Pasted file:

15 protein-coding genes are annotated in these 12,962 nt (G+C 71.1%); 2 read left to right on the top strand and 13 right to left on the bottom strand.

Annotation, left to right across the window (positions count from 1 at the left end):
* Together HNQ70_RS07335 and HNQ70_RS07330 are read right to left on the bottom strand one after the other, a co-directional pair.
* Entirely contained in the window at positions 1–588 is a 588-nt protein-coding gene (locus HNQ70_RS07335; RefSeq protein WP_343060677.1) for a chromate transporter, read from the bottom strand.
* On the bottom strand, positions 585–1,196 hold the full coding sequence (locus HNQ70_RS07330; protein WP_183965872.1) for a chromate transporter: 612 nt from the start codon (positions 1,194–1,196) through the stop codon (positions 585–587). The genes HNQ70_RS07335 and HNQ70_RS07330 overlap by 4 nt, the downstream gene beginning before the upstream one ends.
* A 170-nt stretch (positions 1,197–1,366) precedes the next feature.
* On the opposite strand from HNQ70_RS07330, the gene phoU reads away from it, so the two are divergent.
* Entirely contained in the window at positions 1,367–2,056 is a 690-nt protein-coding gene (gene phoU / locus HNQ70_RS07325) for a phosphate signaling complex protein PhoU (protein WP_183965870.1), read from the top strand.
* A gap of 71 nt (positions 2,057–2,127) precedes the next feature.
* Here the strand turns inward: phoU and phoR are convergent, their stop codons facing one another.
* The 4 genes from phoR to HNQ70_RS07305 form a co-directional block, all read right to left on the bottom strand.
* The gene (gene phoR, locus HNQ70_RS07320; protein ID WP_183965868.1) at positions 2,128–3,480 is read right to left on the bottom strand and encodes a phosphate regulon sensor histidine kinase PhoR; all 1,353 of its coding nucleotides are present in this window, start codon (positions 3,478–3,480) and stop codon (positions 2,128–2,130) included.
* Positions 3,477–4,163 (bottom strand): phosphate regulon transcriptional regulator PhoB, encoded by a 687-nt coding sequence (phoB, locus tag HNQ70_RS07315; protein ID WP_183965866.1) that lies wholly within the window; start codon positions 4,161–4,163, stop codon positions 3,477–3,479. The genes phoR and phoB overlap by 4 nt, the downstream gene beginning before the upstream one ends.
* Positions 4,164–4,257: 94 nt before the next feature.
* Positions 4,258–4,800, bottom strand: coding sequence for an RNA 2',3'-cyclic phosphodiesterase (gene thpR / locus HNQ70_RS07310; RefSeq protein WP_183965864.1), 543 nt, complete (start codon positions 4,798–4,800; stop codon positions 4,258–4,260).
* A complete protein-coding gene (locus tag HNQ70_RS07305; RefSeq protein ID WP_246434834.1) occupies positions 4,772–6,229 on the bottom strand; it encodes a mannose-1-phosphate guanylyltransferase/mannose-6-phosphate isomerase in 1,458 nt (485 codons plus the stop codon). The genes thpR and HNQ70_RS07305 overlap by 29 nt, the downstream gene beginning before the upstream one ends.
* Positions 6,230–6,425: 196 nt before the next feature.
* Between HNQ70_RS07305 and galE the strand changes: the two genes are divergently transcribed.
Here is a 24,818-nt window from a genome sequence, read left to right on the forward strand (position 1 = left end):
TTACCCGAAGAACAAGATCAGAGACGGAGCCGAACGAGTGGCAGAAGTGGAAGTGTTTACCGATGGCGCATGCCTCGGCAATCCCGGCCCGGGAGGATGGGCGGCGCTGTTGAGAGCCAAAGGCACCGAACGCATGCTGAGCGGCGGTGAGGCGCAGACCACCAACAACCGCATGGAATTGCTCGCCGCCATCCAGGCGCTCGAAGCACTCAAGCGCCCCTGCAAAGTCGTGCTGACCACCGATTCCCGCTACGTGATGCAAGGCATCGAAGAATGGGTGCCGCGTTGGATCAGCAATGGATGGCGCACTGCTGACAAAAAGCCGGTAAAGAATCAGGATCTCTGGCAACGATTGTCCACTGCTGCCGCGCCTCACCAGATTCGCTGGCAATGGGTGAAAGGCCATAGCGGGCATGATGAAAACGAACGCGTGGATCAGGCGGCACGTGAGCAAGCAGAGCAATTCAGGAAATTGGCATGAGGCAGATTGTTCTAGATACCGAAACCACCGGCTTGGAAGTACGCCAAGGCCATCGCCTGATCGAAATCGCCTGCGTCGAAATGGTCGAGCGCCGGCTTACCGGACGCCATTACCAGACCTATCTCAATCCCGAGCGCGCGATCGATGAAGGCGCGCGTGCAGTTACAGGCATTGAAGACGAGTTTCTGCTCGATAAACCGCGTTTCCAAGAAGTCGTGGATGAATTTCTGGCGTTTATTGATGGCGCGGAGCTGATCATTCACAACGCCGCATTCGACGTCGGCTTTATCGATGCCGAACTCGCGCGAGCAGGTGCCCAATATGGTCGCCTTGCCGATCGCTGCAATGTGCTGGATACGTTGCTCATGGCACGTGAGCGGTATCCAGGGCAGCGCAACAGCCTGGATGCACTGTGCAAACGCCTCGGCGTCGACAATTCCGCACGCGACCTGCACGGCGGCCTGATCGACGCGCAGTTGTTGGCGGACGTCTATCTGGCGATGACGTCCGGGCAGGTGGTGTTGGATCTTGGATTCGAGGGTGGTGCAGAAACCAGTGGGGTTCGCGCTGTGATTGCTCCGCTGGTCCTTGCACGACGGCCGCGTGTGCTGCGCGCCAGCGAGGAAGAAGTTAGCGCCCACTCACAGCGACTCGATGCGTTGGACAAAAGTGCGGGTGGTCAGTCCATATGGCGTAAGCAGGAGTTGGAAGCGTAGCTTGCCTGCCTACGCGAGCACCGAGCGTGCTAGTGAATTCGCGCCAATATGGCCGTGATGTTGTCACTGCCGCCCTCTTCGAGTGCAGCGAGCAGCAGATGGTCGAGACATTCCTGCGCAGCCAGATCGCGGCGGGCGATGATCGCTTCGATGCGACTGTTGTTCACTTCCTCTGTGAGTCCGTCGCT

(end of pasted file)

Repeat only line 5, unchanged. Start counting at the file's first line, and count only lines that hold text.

* On the bottom strand, positions 585–1,196 hold the full coding sequence (locus HNQ70_RS07330; protein WP_183965872.1) for a chromate transporter: 612 nt from the start codon (positions 1,194–1,196) through the stop codon (positions 585–587). The genes HNQ70_RS07335 and HNQ70_RS07330 overlap by 4 nt, the downstream gene beginning before the upstream one ends.